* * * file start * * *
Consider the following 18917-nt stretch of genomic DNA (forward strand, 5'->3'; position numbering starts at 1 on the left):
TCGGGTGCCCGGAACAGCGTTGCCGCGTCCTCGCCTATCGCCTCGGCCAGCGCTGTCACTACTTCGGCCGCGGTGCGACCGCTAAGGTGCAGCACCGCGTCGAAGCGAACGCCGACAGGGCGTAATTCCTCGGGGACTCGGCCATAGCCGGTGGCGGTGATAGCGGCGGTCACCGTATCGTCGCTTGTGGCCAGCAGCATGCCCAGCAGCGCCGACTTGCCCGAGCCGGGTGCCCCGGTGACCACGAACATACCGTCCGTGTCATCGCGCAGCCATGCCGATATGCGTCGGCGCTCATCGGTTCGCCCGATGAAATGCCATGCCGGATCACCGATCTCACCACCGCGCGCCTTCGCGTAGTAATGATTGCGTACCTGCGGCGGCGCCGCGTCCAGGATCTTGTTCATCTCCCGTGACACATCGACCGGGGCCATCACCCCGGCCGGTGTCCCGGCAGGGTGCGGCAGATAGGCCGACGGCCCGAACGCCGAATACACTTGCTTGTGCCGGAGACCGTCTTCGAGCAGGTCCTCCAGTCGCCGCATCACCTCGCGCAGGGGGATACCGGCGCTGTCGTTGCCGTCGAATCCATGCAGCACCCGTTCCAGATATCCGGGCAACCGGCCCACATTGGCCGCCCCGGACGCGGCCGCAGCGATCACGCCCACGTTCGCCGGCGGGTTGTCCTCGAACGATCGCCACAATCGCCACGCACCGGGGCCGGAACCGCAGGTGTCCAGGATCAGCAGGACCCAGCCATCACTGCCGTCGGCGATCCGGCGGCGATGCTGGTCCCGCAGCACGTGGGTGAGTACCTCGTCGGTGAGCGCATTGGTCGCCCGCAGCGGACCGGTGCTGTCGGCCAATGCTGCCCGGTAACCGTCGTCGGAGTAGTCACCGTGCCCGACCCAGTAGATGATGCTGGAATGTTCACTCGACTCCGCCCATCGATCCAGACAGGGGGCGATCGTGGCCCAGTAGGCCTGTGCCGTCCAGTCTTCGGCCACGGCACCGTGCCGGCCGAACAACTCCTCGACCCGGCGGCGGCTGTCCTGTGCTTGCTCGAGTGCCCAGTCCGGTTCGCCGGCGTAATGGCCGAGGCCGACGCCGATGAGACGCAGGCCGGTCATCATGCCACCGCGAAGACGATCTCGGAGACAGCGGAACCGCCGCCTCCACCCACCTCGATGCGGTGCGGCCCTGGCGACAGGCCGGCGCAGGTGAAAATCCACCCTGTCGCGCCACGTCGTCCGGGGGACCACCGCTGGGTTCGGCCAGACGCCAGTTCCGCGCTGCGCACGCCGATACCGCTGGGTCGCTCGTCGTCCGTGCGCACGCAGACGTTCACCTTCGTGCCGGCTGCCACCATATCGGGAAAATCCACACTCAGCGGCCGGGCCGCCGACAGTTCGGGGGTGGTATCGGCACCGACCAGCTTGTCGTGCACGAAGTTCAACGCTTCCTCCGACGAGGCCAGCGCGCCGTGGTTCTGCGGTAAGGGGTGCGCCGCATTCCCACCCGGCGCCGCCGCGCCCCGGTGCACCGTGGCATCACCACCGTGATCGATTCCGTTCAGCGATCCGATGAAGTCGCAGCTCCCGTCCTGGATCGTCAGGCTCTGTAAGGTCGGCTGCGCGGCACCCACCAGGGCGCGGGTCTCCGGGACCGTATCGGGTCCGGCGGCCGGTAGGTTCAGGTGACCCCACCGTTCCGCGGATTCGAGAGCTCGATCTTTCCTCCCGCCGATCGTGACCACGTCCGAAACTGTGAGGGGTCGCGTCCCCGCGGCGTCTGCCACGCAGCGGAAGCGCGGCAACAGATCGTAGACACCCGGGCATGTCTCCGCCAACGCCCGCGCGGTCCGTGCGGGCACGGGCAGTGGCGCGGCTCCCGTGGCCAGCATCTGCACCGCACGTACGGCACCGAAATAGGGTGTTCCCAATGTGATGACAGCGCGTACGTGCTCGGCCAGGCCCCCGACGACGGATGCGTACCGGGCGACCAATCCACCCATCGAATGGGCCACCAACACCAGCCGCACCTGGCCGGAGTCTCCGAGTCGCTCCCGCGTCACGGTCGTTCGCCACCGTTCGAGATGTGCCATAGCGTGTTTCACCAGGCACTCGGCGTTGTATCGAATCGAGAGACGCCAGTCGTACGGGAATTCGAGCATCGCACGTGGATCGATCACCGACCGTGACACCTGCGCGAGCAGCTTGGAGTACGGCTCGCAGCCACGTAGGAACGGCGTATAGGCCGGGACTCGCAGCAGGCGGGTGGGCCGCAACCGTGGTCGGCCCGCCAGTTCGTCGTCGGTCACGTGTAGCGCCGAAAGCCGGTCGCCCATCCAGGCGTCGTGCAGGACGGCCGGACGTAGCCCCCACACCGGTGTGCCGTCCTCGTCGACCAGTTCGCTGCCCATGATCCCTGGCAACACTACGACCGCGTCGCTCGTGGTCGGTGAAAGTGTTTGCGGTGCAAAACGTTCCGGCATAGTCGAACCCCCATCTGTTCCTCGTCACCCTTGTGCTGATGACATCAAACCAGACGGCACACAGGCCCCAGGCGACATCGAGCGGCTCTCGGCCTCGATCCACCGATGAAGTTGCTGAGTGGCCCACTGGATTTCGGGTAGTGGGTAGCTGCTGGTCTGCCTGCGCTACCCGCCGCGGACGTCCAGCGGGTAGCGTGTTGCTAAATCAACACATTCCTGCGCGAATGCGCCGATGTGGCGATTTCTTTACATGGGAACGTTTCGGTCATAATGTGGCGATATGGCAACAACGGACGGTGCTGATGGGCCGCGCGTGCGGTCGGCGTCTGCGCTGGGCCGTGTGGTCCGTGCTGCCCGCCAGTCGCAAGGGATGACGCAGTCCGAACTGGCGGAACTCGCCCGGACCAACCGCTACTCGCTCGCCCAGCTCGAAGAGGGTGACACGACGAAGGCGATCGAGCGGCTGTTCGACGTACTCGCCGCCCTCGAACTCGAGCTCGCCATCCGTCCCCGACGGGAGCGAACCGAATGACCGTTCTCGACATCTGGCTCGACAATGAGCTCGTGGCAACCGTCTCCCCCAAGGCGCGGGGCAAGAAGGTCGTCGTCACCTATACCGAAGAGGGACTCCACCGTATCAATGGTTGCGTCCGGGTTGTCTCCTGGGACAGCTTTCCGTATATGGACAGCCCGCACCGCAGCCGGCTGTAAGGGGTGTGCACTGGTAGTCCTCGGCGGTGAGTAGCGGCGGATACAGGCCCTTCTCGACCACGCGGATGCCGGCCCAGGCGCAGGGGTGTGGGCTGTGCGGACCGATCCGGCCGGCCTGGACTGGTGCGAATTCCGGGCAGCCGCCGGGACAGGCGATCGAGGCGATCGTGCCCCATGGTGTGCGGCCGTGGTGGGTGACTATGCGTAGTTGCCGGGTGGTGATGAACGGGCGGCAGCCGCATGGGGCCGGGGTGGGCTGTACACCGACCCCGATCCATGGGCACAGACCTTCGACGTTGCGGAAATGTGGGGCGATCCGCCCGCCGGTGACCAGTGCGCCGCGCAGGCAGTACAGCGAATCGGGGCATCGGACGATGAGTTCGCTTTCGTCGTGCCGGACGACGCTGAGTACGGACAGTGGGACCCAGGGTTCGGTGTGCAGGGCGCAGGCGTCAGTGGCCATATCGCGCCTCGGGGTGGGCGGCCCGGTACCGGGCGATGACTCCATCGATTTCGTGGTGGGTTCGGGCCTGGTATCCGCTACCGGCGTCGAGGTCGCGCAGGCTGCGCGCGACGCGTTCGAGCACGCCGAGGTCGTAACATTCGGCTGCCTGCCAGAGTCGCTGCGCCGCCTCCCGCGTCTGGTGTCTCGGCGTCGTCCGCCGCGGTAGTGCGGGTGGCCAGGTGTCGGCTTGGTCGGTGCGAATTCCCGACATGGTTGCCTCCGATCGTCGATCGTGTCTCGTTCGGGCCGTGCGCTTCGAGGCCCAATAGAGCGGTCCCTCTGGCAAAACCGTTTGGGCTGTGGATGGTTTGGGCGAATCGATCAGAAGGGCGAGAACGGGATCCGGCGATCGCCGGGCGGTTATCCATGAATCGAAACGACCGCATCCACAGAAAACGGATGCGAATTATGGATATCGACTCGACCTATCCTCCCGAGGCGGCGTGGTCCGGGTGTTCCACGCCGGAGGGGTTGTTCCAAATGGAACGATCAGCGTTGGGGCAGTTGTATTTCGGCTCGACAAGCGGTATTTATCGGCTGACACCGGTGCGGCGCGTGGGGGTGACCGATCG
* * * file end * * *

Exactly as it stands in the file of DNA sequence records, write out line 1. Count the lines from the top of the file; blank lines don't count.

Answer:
Consider the following 18917-nt stretch of genomic DNA (forward strand, 5'->3'; position numbering starts at 1 on the left):